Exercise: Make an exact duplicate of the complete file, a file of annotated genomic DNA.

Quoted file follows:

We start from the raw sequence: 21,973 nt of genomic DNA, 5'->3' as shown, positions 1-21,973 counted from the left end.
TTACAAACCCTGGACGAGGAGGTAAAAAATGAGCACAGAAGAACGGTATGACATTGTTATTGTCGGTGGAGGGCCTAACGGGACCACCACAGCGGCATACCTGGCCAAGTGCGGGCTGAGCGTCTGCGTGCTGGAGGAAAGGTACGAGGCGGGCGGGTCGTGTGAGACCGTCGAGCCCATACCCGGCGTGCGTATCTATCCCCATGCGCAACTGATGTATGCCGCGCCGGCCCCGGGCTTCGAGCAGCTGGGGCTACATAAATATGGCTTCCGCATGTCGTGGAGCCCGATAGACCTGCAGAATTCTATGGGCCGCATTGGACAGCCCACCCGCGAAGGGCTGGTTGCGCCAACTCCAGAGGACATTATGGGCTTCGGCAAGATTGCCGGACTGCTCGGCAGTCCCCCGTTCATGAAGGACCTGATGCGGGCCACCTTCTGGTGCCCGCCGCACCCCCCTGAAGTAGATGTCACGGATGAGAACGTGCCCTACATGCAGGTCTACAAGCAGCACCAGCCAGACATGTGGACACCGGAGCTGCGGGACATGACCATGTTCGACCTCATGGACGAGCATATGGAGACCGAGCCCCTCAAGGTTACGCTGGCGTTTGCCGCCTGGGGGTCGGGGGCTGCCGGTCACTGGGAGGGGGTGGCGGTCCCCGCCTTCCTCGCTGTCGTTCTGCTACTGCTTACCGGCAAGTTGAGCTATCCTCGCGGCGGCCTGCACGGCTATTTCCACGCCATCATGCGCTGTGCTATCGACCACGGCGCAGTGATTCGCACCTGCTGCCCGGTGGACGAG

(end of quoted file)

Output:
We start from the raw sequence: 21,973 nt of genomic DNA, 5'->3' as shown, positions 1-21,973 counted from the left end.
TTACAAACCCTGGACGAGGAGGTAAAAAATGAGCACAGAAGAACGGTATGACATTGTTATTGTCGGTGGAGGGCCTAACGGGACCACCACAGCGGCATACCTGGCCAAGTGCGGGCTGAGCGTCTGCGTGCTGGAGGAAAGGTACGAGGCGGGCGGGTCGTGTGAGACCGTCGAGCCCATACCCGGCGTGCGTATCTATCCCCATGCGCAACTGATGTATGCCGCGCCGGCCCCGGGCTTCGAGCAGCTGGGGCTACATAAATATGGCTTCCGCATGTCGTGGAGCCCGATAGACCTGCAGAATTCTATGGGCCGCATTGGACAGCCCACCCGCGAAGGGCTGGTTGCGCCAACTCCAGAGGACATTATGGGCTTCGGCAAGATTGCCGGACTGCTCGGCAGTCCCCCGTTCATGAAGGACCTGATGCGGGCCACCTTCTGGTGCCCGCCGCACCCCCCTGAAGTAGATGTCACGGATGAGAACGTGCCCTACATGCAGGTCTACAAGCAGCACCAGCCAGACATGTGGACACCGGAGCTGCGGGACATGACCATGTTCGACCTCATGGACGAGCATATGGAGACCGAGCCCCTCAAGGTTACGCTGGCGTTTGCCGCCTGGGGGTCGGGGGCTGCCGGTCACTGGGAGGGGGTGGCGGTCCCCGCCTTCCTCGCTGTCGTTCTGCTACTGCTTACCGGCAAGTTGAGCTATCCTCGCGGCGGCCTGCACGGCTATTTCCACGCCATCATGCGCTGTGCTATCGACCACGGCGCAGTGATTCGCACCTGCTGCCCGGTGGACGAG